I started to read. The defendant and her lawyer sat at a table inside of the courtroom, while our friends and families sat in benches that looked like pews just outside of the glass.

My victim impact statement was as real and honest as I could make it. I didn't hold anything back. To withhold even the most gruesome and personal details would deprive the offender of knowing exactly how her decision had impacted another person.

I even recounted how she had asked for permission to go to Las Vegas only a year prior. The judge granted her request, and she had posted several photos of her bare belly on Instagram with the caption, "Loving life."

I continued reading, "and while you are baring your perfectly intact belly, I am carrying around a scar and a poop bag on mine. You wrote, ‘loving life.’ At least if you are too ashamed to admit wrongdoing, you could have the human decency to not rub in the fact that you are loving life while I’m sitting here begging God to pee.”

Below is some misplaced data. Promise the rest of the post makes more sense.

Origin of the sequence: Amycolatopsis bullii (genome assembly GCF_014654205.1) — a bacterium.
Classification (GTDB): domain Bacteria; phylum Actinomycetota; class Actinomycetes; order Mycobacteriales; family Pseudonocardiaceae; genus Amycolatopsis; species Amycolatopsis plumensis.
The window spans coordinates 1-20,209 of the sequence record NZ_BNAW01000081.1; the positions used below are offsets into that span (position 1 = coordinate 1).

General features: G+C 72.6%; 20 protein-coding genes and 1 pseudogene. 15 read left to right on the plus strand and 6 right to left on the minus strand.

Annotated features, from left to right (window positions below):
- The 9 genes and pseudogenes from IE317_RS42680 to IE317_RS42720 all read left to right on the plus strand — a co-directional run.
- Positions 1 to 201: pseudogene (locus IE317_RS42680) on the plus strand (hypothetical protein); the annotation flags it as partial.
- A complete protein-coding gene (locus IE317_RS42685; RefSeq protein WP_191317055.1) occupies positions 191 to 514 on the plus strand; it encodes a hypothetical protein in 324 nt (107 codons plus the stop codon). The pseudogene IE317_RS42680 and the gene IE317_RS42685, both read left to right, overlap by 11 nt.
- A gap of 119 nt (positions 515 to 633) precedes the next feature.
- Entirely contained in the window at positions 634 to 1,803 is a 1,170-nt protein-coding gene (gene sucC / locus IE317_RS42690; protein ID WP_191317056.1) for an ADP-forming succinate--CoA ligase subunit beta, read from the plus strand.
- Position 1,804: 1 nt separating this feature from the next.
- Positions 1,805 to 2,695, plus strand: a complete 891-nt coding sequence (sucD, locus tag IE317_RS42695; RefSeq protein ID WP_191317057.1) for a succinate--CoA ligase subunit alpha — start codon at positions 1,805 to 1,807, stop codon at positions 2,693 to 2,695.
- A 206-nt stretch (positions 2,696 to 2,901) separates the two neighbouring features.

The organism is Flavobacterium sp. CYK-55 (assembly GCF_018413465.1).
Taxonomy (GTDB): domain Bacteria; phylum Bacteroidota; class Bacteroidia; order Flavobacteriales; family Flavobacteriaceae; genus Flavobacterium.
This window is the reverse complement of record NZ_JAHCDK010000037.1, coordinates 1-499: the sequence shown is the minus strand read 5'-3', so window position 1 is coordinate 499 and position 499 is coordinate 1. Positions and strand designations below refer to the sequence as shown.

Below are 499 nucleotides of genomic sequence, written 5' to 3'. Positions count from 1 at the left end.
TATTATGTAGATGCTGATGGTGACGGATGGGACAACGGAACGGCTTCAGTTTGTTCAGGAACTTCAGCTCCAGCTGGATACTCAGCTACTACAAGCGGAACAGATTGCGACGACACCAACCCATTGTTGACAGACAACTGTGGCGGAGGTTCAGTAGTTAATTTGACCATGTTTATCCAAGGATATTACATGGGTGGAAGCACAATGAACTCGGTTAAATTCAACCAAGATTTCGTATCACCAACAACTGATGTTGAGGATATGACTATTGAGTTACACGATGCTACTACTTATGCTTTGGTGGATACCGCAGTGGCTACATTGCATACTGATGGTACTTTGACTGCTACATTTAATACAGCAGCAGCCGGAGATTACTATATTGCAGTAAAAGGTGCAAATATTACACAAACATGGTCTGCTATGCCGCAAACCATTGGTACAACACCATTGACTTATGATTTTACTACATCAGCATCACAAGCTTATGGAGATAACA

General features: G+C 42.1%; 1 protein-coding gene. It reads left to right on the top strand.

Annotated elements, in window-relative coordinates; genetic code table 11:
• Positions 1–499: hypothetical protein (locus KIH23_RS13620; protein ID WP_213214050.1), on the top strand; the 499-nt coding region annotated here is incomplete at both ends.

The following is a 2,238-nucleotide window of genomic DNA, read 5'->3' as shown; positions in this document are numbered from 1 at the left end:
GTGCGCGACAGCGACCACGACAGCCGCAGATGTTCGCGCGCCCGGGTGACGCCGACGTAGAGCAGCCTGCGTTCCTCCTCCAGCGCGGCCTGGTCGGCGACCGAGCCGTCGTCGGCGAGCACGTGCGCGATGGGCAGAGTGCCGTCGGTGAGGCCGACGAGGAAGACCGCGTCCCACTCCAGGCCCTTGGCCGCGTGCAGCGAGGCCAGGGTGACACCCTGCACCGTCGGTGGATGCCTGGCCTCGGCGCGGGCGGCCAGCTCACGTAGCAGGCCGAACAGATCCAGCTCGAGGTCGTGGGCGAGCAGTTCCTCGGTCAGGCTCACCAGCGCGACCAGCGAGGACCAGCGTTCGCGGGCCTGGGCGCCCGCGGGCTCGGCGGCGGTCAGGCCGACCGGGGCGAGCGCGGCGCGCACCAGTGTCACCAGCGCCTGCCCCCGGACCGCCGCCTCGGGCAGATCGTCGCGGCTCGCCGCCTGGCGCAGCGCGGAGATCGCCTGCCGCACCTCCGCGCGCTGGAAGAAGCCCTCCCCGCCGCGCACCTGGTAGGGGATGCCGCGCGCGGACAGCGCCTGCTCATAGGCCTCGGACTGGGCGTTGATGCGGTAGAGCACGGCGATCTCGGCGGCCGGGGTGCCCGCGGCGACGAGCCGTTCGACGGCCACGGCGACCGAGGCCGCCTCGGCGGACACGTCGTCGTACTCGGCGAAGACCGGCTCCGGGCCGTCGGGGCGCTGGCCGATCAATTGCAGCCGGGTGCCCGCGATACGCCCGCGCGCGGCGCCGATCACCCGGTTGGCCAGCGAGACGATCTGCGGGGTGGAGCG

I then detailed how a potential love interest before the crash told me he was no longer attracted to me afterwards. And I wondered if any man would love me despite my newfound disabilities.

I said, "And as happy as I am to have met, and will be marrying, the man of my dreams, I am equally sad. Equally sad that my wedding day will not be quite as I imagined it. I am sad that I can't do many of the things with Dennis that we both love to do.”

I could hear a murmur of weeping throughout my statement. Then Dennis lost it. I saw my future-mother-in-law now sitting next to him cradling his head while he wailed.

The defendant's lawyer wiped away his tears.  I was equally surprised by the defendant’s reaction, but nothing could have prepared me for what happened next.




Erin's story is also featured in Chicago Now.